There are two different ways to consolidate debt. The best way to consolidate debt depends on your unique financial situation.

  1. New financing: Apply for new financing and use the new credit line to pay off your existing debts. This is a DIY solution that works if you have good credit.
  2. Debt consolidation program: Arrange a repayment plan that pays off your existing debts, but you still owe the original creditors. This option may be better if your credit score is not the best.

How to consolidate debt with new financing

The most common form of consolidation that uses new financing is a debt consolidation loan.  However, there are also other versions, such as a Home Equity Line of Credit (HELOC) or a Home Equity Loan. Here are the steps involved.

  1. You apply for a loan or credit line that’s large enough to pay off all the debts you wish to repay.
  2. You get approved based on your credit score; approval requirements vary by lender and the type of consolidation loan that you want.
  3. You choose a term for the loan that offers monthly payments you can afford.
    1. A shorter-term means higher monthly payments, but lower total costs
    2. A longer-term decreases the monthly payments but increases total costs
  4. Once approved, you use the funds you receive to pay off your existing debts.
  5. This leaves only the consolidation loan to repay.

How does using a consolidation program work?

This type of debt consolidation does not replace old debt with new financing. Instead, you still owe the original creditor. It’s a structured debt repayment plan.

  1. First, determine what monthly payment you can afford on your budget.
  2. Then, structure a repayment plan that uses that monthly payment amount to repay all debts included in the plan.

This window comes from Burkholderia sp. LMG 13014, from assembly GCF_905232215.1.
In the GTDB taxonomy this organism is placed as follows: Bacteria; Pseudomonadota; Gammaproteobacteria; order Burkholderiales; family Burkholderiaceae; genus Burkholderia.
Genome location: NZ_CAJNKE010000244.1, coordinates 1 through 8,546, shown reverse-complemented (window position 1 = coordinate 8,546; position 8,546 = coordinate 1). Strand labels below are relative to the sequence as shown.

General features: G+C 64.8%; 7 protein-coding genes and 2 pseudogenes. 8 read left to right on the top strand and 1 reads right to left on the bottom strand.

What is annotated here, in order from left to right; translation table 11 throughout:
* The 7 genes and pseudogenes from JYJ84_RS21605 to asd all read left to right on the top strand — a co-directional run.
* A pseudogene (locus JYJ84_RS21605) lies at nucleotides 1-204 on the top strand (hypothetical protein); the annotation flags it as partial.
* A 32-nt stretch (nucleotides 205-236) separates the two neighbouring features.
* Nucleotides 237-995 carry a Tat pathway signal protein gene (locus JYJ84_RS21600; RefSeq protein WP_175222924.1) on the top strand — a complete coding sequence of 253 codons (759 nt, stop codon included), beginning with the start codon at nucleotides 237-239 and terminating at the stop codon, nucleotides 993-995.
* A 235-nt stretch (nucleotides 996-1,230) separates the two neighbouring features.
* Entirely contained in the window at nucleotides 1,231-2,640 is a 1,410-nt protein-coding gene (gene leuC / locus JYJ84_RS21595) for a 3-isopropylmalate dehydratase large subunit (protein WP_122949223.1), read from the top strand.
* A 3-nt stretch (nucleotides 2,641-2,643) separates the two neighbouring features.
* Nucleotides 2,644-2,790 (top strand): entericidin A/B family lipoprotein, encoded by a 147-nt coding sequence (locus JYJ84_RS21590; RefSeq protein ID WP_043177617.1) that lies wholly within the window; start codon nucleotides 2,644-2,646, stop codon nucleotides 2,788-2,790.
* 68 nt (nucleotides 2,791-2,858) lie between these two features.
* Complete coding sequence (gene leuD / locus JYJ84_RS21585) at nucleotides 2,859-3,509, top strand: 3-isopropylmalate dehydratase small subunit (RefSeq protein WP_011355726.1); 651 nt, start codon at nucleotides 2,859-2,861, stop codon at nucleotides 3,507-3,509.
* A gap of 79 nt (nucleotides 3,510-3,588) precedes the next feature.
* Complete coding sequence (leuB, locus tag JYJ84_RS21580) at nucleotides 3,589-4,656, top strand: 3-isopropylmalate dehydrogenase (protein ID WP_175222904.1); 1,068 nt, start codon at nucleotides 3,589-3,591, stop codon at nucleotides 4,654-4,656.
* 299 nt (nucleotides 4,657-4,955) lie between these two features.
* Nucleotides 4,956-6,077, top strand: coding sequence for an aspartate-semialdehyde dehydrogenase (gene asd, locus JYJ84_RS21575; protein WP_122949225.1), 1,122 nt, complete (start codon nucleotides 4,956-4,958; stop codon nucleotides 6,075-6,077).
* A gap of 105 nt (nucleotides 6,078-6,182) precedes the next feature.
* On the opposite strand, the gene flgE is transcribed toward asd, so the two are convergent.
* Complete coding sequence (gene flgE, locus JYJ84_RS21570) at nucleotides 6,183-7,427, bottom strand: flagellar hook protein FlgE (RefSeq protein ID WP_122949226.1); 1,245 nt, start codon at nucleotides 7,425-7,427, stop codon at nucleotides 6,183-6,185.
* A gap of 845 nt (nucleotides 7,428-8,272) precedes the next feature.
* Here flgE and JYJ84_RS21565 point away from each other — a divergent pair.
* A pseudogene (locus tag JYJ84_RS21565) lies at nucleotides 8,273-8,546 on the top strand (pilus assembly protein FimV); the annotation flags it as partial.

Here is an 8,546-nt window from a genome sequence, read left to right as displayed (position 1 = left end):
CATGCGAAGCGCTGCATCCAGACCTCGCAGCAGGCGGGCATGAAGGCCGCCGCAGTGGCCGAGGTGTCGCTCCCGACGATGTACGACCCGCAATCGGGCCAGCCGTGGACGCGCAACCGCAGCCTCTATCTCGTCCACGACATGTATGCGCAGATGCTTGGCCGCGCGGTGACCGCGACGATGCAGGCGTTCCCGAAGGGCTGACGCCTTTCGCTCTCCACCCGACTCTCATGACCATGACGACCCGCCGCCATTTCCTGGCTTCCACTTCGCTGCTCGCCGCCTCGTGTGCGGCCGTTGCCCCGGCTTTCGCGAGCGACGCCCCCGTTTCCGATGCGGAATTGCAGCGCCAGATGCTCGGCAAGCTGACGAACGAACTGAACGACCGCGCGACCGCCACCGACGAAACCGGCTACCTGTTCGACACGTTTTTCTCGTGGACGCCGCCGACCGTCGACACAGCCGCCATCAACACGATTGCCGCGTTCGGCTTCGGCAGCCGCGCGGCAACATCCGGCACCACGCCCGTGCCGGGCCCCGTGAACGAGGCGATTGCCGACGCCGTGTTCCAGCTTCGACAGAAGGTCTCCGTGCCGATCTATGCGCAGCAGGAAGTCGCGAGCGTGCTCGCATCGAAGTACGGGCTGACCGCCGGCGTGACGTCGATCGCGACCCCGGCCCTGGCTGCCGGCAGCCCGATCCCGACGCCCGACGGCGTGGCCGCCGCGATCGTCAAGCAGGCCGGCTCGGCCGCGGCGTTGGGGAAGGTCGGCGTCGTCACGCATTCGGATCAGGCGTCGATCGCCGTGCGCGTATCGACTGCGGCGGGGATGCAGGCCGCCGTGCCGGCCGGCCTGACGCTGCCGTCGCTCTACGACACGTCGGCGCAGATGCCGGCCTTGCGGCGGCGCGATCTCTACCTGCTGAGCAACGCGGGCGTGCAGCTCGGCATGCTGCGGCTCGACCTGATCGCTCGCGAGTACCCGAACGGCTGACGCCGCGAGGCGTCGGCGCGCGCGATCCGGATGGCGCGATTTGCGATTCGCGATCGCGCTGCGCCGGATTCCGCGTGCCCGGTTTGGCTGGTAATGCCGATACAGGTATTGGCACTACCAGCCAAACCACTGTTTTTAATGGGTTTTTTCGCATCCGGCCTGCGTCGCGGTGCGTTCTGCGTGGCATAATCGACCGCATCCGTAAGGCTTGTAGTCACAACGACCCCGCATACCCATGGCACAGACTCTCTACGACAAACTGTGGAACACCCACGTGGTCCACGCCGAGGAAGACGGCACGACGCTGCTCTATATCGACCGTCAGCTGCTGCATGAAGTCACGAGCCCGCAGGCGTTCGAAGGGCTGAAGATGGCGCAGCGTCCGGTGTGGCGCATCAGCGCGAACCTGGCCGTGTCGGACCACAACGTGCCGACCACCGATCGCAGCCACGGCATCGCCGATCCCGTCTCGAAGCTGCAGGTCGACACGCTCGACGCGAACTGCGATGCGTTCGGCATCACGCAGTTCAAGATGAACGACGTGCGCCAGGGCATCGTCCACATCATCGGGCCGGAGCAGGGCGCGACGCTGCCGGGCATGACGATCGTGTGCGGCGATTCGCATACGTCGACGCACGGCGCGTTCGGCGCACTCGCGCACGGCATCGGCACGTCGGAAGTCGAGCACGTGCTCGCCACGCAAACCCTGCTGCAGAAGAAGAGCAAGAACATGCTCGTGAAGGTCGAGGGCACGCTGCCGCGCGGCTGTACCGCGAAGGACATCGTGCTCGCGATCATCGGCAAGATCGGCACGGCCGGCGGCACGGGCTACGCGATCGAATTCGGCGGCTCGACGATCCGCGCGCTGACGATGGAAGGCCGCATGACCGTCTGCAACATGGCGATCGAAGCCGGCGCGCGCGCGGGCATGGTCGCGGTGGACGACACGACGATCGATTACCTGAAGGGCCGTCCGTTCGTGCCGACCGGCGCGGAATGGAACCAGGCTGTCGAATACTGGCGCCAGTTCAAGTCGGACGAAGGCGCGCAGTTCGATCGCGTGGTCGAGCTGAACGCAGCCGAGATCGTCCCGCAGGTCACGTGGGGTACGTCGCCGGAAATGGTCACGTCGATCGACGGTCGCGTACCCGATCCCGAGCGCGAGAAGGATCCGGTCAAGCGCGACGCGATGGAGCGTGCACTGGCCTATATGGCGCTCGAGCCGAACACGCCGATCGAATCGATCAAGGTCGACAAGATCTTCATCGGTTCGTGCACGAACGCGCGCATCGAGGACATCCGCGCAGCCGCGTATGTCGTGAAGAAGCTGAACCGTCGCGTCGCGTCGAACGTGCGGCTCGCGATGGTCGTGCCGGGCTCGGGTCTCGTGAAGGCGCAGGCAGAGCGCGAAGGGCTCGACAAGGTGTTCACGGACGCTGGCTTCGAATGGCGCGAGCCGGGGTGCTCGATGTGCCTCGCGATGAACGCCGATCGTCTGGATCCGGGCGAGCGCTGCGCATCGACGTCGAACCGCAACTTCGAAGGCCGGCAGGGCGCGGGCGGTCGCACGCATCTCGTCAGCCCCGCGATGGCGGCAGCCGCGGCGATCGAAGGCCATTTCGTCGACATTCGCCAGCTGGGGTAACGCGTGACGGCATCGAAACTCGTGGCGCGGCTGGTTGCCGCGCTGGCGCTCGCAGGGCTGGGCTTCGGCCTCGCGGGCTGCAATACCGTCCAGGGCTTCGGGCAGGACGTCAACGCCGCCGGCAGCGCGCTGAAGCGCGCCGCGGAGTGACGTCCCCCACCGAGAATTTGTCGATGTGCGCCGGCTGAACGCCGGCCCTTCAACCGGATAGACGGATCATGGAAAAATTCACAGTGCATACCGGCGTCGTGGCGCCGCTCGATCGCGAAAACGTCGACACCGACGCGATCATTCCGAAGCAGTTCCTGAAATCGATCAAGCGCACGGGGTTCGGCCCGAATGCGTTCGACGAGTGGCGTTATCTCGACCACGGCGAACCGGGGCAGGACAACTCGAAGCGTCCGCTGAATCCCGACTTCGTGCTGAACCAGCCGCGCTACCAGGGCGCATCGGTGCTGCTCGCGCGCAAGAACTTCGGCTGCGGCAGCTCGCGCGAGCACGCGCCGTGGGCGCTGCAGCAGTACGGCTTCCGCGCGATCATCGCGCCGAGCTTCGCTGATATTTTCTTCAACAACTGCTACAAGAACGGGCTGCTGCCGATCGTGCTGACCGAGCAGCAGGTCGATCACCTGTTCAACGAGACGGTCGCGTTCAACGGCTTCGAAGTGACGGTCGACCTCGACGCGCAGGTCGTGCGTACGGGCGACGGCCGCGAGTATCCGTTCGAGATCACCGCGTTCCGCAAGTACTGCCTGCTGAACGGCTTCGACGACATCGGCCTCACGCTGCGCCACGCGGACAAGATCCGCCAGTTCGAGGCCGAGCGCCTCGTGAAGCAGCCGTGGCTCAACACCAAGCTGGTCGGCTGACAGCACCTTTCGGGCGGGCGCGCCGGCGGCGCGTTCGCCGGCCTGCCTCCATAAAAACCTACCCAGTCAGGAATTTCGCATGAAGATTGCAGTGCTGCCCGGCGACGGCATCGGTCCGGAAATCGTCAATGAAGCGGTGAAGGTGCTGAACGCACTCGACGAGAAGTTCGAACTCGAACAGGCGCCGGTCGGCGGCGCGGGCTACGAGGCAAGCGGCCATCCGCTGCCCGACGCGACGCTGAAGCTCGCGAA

3. Interest charges still apply during repayment, but they may be reduced or eliminated; setting up a repayment plan generally stops penalties from being applied.
  4. You make fixed payments according to the agreed schedule until your debt is paid off.

Again, the specifics tend to vary based on what type of debt you owe. Consolidation programs are most commonly seen with tax debt and credit cards.

Consolidating credit card debt

With credit card debt, the goal of consolidation is always to reduce or eliminate interest charges applied to the debt. Credit cards have relatively high interest rates, which makes it difficult to pay off balances quickly. Consolidations roll all those balances into one repayment plan at the lowest interest rate possible.

There are four ways to consolidate credit card debt, and only three of them are generally advisable.

  1. Credit card balance transfers only work if you have a limited about of debt and a good credit score.
  2. A personal debt consolidation loan is another form of do-it-yourself debt consolidation. It generally only works if you have a good credit score.
  3. A debt consolidation program is the only solution you can use to consolidate debt if you have a bad credit score. It’s also referred to as a debt management plan or debt management program. It’s important to note that this solution doesn’t transfer your debt to the credit counseling agency. You still owe your original creditors. This is basically a professionally assisted repayment plan that makes it faster and easier to get out of debt.
  4. Home equity loan / HELOC / cash-out refinance might allow you to borrow against the equity in your home. This is not recommended because you have traded an unsecured loan for a secured loan.

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Consolidating student loan debt

Student debt is a little unique when it comes to consolidation. Interest rate reduction is not always the primary goal. That’s because federal student loan interest rates work differently than rates on other types of debt. As a result, you can’t always consolidate to cut interest rates.

Instead, you generally consolidate student loans to achieve one of two things:

  • Faster loan repayment
  • Lower monthly payments

That being said, there is a way to lower APR on student loans. However, it converts any federal student loan debt to private, which makes you ineligible for programs, like student loan forgiveness.

There are only two ways to consolidate student loan debt:

  1. A federal debt consolidation loan can only use this solution to consolidate federal student loans; this does not include PLUS loans to parents or private student loan debt.